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bitcoin-ing it

Special agents probing the Silk Road drug website allegedly helped themselves to Bitcoin

Two agents have been charged with stealing the online currency after Silk Road was seized by the FBI.

A FORMER US Secret Service agent is one of two federal agents charged with stealing digital currency during an investigation into Silk Road.

The now defunct online marketplace was shut down by the FBI for allowing users to buy and sell drugs and other illegal items.

As part of the seizure, the US federal government became of the the biggest owners of Bitcoin.

Charged

Two agents have now been charged with illegally taking some of that currency.

Shaun W Bridges of Laurel, Maryland, didn’t enter a plea in federal court in San Francisco. He has been charged with wire fraud and money laundering.

Bridges allegedly diverted over $800,000 in digital currency to his personal account after gaining control of the currency during the Silk Road investigation.

The complaint alleges that Bridges placed the assets into an account at Bitcoin Exchange Mt Gox, the now-defunct digital currency exchange in Japan.

He then allegedly wired funds into one of his personal investment accounts in the United States mere days before he sought a $2.1 million seizure warrant for Mt. Gox’s accounts.

Carl M Force of Baltimore, a former special agent with the Drug Enforcement Administration, also has been charged in the case. Force will be in court later.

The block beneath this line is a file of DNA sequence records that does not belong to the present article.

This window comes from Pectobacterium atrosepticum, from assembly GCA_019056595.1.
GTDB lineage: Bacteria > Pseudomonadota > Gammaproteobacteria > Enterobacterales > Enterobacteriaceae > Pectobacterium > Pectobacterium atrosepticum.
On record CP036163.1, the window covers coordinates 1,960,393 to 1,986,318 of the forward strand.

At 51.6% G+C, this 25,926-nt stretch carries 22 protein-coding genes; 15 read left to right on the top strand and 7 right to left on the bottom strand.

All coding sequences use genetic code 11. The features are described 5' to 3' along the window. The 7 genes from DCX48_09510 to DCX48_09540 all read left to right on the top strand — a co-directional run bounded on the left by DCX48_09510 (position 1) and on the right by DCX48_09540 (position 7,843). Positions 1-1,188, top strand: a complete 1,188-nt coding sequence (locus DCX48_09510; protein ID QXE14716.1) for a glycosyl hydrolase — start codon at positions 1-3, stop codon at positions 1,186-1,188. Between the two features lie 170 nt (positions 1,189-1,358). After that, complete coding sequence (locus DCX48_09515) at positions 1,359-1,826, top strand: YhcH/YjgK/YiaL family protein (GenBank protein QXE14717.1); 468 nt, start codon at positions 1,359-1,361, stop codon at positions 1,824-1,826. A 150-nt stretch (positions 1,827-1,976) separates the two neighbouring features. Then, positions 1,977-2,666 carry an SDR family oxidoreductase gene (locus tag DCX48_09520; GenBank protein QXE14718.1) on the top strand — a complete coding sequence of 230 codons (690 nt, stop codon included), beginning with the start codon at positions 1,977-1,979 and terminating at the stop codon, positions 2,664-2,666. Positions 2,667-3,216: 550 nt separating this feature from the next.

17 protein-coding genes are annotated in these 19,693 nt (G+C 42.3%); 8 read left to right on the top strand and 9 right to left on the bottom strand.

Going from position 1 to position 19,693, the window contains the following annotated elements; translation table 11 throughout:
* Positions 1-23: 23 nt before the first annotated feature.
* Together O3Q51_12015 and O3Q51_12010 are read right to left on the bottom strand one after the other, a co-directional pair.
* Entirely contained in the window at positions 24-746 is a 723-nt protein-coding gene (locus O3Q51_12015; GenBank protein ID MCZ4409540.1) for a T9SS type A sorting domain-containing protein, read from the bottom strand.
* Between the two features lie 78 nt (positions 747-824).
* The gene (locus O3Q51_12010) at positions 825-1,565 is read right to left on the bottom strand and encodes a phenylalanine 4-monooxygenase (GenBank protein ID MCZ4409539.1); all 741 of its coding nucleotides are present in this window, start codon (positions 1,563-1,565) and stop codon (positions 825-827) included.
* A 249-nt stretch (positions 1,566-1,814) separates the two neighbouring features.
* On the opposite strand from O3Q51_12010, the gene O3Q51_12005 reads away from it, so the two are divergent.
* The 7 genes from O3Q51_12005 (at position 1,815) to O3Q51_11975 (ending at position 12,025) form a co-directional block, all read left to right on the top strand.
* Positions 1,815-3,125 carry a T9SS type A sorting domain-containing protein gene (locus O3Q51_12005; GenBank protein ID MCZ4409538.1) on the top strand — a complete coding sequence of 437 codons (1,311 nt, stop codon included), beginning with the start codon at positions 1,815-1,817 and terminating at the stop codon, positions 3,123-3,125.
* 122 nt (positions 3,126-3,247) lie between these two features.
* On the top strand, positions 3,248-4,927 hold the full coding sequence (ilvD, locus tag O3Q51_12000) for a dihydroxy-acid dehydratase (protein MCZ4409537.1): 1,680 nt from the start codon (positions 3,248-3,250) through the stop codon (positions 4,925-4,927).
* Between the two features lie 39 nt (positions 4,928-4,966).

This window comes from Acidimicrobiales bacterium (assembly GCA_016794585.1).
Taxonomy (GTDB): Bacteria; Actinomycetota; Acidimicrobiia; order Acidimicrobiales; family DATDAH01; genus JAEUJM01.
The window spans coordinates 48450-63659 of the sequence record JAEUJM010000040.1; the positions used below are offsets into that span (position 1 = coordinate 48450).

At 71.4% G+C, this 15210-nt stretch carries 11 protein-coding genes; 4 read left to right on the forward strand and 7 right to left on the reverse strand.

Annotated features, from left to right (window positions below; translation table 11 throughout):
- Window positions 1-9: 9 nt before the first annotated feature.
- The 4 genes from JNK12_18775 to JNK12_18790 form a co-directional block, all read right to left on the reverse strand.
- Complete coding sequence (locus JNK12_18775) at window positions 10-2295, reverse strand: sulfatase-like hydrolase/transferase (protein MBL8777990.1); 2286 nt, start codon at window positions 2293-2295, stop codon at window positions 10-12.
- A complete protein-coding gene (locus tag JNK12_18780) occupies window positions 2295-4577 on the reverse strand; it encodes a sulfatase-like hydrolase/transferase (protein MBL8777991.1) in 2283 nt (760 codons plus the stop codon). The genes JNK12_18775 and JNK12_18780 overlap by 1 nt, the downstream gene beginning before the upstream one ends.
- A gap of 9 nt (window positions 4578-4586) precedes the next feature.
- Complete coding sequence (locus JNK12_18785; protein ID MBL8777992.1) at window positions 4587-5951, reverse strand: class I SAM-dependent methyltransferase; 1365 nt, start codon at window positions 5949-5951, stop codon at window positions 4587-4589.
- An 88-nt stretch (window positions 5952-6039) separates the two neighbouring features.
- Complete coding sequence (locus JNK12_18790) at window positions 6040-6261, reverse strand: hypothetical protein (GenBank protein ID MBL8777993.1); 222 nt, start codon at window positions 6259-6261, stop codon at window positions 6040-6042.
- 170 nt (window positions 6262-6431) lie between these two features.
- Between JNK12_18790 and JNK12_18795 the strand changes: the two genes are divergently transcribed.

Drug Website Shutdown An artist's rendering of Ross William Ulbricht's court appearance. AP / Press Association Images AP / Press Association Images / Press Association Images

Force was tasked with establishing communications with Ross William Ulbricht, the owner of Silk Road.

In February, Ulbricht was convicted on seven drug and conspiracy charges alleging he created a multimillion-dollar marketplace for illegal drugs and other contraband on the Internet by adopting the alias Dread Pirate Roberts.

Force is charged with wire fraud, theft of government property, money laundering and conflict of interest.

- With reporting from Rónán Duffy

Read: The man behind the Silk Road drug website could spend the rest of his life in prison >

Read: These Trinity students think they may have solved the Bitcoin problem >

Author
Associated Foreign Press
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